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EPISTLES PANEGYRICAL AND GALLANT.

124

37

Page I.

THE Fleminead; or Female
Genius

I II. On the Female Right to Literature

17 II. To the Prince of Orange, on

his passing through Oxford 24 IV. TO Mr. Pope. By Walter Harte, M. A.

26 v. To Dean Swift, on his BirthDay

29 VI. To the Right Hon. the Lady

Margaret Cavendish Yarley 32 VII. To a Lady, sent with a pre

sent of Shells and Stones 34 VIII. To a Lady, in answer to a

Letter written in a very fine

Hand IX. To a Lady, on a Landscape of her drawing

40 X. To a young Lady who paints very well, &c.

43 XI. TO Miss Charlotte Collins, of Winchester

45 XII. To a young Lady, with

Fontenelle's Plurality of World3 47 XIII. To a Friend. By Mrs. Carter 52 XIV. TO Myrtilis. The New Year's Offering

53 XV. To a young Lady, on her

playing upon the Harpsichord 57 XVI. To Mrs. Crewe

59 XVII. To the Rt. Hon. H. Pelham 61 XVII. On the Royal Nuptials 64 XIX. On the death of K. Geo. II.

and Accession of K. Geo. ill. 68 XX. On the Marriage of King

George III. and Q. Charlotte 73 XXI. TO Mr. Whitehead, on his

being made Poet-Laureat 77 XXII. To Mr. Garrick

80 XXIII. Nature to Dr. Hoadly 85 XXIV. To Mr. Garrick, on his

erecting a Statue to Shakspere 87 XXV. To Mr. Garrick, on re

ceiving his Portrait painted by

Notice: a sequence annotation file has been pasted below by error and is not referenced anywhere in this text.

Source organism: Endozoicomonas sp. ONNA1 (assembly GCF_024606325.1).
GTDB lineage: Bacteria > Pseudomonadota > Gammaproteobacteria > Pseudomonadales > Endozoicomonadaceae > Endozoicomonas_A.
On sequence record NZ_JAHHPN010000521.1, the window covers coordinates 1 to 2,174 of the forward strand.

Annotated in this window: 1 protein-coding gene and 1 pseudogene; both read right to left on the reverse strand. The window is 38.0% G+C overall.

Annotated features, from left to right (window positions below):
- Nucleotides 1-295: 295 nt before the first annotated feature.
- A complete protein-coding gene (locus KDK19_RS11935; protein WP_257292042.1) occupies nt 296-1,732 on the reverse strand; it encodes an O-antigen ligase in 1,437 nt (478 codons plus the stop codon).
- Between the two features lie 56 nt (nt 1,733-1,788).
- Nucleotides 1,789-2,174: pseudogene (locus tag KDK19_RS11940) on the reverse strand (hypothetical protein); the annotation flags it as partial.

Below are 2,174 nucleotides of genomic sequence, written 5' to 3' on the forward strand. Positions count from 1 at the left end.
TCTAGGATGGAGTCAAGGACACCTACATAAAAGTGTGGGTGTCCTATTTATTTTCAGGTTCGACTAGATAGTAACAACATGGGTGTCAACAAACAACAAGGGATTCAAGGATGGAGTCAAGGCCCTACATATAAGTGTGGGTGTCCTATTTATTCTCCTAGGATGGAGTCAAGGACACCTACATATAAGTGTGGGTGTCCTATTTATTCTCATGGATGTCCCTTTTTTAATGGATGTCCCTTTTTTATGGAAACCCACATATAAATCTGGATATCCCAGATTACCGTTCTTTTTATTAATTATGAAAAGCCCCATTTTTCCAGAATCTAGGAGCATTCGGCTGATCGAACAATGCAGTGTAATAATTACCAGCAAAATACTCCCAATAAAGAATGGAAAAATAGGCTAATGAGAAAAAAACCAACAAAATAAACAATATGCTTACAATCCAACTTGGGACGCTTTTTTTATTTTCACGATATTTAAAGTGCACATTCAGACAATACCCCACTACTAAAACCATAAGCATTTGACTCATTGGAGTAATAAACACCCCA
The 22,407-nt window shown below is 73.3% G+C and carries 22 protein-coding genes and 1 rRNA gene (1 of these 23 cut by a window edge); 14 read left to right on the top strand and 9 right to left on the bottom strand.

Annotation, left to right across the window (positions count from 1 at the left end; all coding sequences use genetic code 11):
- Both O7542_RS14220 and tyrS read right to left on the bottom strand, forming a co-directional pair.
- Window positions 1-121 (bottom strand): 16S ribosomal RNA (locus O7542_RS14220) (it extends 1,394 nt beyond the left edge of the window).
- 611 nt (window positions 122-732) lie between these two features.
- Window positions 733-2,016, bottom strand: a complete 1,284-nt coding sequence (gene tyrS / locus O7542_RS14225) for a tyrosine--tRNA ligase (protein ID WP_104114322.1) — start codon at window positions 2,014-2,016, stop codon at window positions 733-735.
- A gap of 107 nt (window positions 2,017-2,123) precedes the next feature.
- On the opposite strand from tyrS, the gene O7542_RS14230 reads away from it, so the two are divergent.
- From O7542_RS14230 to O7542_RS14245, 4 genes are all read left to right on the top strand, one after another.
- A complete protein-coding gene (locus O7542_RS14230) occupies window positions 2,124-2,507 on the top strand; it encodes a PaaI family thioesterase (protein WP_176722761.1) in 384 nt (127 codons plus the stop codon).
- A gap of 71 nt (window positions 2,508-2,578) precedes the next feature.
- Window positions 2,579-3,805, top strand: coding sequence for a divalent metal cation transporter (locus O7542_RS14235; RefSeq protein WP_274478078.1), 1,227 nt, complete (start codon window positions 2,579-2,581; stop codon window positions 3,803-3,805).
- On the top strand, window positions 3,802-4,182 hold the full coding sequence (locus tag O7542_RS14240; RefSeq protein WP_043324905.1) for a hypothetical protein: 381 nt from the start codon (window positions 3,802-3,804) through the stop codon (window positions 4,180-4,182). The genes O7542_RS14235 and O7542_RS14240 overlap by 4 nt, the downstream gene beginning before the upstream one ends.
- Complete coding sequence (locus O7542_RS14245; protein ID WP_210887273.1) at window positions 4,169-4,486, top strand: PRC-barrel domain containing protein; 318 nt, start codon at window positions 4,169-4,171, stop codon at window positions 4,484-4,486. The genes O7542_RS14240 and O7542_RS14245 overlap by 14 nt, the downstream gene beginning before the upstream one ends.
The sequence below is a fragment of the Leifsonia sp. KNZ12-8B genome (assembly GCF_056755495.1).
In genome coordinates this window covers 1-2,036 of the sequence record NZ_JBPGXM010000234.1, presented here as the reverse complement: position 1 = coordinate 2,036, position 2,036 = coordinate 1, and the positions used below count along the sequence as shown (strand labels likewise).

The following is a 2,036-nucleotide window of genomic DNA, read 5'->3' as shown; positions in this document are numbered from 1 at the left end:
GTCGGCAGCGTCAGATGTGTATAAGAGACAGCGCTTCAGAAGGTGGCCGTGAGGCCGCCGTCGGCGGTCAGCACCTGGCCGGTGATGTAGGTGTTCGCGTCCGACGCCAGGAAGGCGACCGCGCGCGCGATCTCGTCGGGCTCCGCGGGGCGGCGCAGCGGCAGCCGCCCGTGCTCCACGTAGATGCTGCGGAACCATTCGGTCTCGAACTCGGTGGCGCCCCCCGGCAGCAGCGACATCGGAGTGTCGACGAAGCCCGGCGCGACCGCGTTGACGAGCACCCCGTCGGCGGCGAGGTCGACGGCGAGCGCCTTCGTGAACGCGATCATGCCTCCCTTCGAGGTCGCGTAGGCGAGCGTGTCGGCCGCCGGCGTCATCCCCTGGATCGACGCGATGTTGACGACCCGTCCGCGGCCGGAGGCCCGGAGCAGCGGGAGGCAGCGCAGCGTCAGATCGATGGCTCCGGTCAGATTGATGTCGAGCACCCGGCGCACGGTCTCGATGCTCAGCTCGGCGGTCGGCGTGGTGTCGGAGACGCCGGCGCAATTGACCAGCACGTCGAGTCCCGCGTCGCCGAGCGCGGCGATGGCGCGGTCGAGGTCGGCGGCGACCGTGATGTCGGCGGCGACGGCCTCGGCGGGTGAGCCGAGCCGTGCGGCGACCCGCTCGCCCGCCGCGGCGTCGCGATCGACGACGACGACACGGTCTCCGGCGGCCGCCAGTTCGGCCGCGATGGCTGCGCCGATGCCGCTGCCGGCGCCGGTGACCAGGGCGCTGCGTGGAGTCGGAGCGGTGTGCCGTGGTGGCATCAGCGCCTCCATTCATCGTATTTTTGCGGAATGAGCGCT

Mr. Dance

90 XXVI. To David Garrick, Esq. at Mount Edgcumbe

92 XXVII. Mr. Garrick's Answer 94 XXVIII. Upon Mr. Mason's

taking Orders XXIX. TO Mr. Garrick on meet

ing him at Mr. Rigby's 98 XXX. Mr. Garrick's Answer 13 XXXI. TO Colonel (afterwards Lord) Clive

103 XXXII. Dennis to Mr. Thomson 105 XXXIII. To Sir Godfrey Kneller 106 XXXIV. To the Duke of Marlburough

108 XXXV. To Lord Carteret III XXXVI. On Sir Robert Walpole's Birtb-Day

116

Page XXXVII. To his Grace the Duke of Argyll

118 XXXVIII. To the Author of a

Panegyric on Mrs. G. Butler 119 XXXIX. By the Rt. Hon. the

Earl of Carlisle on his School-
Fellows while at Eton

121 XL. To the Earl of Carlisle, oc

casioned by the preceding XLI. TO Mr. Congreve. Ву Mr. Steele

126 XLII. To the Author of Clarissa 129 XLIII. To Mi's. Bindon. Ву

the Hon. Sir C. H. Williams,
Bart.

13+
XLIV. Mrs. Bindon's Answer 135
XLV. Sir Charles's Reply 137
XLVI.
To a Lady

133 XLVII. To Lady Mary Cham. bers

139 XLVIII. To the Lady Marchioness Grey

141 XLIX. To a Lady, with a Present of Pope's Works

143 L. To a Lady. Sent her with Lord

Lansdowne's Heroic
Love

145 LI. To a Lady, with a Book of Morality

147 LII. To three amiable Sisters

149 LIII. To a young Lady, on pre

senting the Author with a
Lock of her Hair

151 LIV. To a Lady making a Pin Basket

153 LV. To a Lady, with a pair of Gloves

156 LVI. To a Lady, with a Bough of an Orange Tree

157 LVII. Written at the request of

a Gentleman to whom a Lady
had given a Sprig ot Myrtle

159 LVIII. To a Lady, with a present of a Knife

16 LIX. From a Gentleman, on the

late Anniversary of his Wed-
ding-Day

162 LX. To a young Lady, on seeing her dance

164 LXI. Lo a Lady, on asking the

author's opinion of Friendship 166 LXII. To a Lady. By the Rev. S. Henley

167 LXIII. Tó Lord Hervey. By M, De Voltaire